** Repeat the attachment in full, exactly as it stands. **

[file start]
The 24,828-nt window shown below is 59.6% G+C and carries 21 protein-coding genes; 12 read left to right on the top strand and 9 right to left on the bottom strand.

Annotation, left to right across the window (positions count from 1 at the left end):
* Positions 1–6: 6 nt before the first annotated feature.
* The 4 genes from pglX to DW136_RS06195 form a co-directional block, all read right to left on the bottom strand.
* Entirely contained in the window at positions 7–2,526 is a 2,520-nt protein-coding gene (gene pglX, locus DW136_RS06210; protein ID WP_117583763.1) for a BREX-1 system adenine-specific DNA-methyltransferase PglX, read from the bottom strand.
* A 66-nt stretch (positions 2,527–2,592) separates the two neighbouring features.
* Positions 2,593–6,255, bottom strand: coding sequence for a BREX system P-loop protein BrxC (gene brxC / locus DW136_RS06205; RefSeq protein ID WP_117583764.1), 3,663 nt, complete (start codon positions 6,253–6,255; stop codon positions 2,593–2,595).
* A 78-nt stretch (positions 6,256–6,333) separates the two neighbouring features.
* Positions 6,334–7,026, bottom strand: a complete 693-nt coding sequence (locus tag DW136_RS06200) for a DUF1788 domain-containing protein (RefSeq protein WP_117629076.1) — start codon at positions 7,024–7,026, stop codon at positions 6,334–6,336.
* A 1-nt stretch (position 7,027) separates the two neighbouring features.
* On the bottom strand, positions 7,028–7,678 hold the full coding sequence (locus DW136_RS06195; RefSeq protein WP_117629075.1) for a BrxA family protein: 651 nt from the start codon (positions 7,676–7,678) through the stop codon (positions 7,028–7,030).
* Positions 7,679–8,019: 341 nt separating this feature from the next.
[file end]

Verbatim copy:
The 24,828-nt window shown below is 59.6% G+C and carries 21 protein-coding genes; 12 read left to right on the top strand and 9 right to left on the bottom strand.

Annotation, left to right across the window (positions count from 1 at the left end):
* Positions 1–6: 6 nt before the first annotated feature.
* The 4 genes from pglX to DW136_RS06195 form a co-directional block, all read right to left on the bottom strand.
* Entirely contained in the window at positions 7–2,526 is a 2,520-nt protein-coding gene (gene pglX, locus DW136_RS06210; protein ID WP_117583763.1) for a BREX-1 system adenine-specific DNA-methyltransferase PglX, read from the bottom strand.
* A 66-nt stretch (positions 2,527–2,592) separates the two neighbouring features.
* Positions 2,593–6,255, bottom strand: coding sequence for a BREX system P-loop protein BrxC (gene brxC / locus DW136_RS06205; RefSeq protein ID WP_117583764.1), 3,663 nt, complete (start codon positions 6,253–6,255; stop codon positions 2,593–2,595).
* A 78-nt stretch (positions 6,256–6,333) separates the two neighbouring features.
* Positions 6,334–7,026, bottom strand: a complete 693-nt coding sequence (locus tag DW136_RS06200) for a DUF1788 domain-containing protein (RefSeq protein WP_117629076.1) — start codon at positions 7,024–7,026, stop codon at positions 6,334–6,336.
* A 1-nt stretch (position 7,027) separates the two neighbouring features.
* On the bottom strand, positions 7,028–7,678 hold the full coding sequence (locus DW136_RS06195; RefSeq protein WP_117629075.1) for a BrxA family protein: 651 nt from the start codon (positions 7,676–7,678) through the stop codon (positions 7,028–7,030).
* Positions 7,679–8,019: 341 nt separating this feature from the next.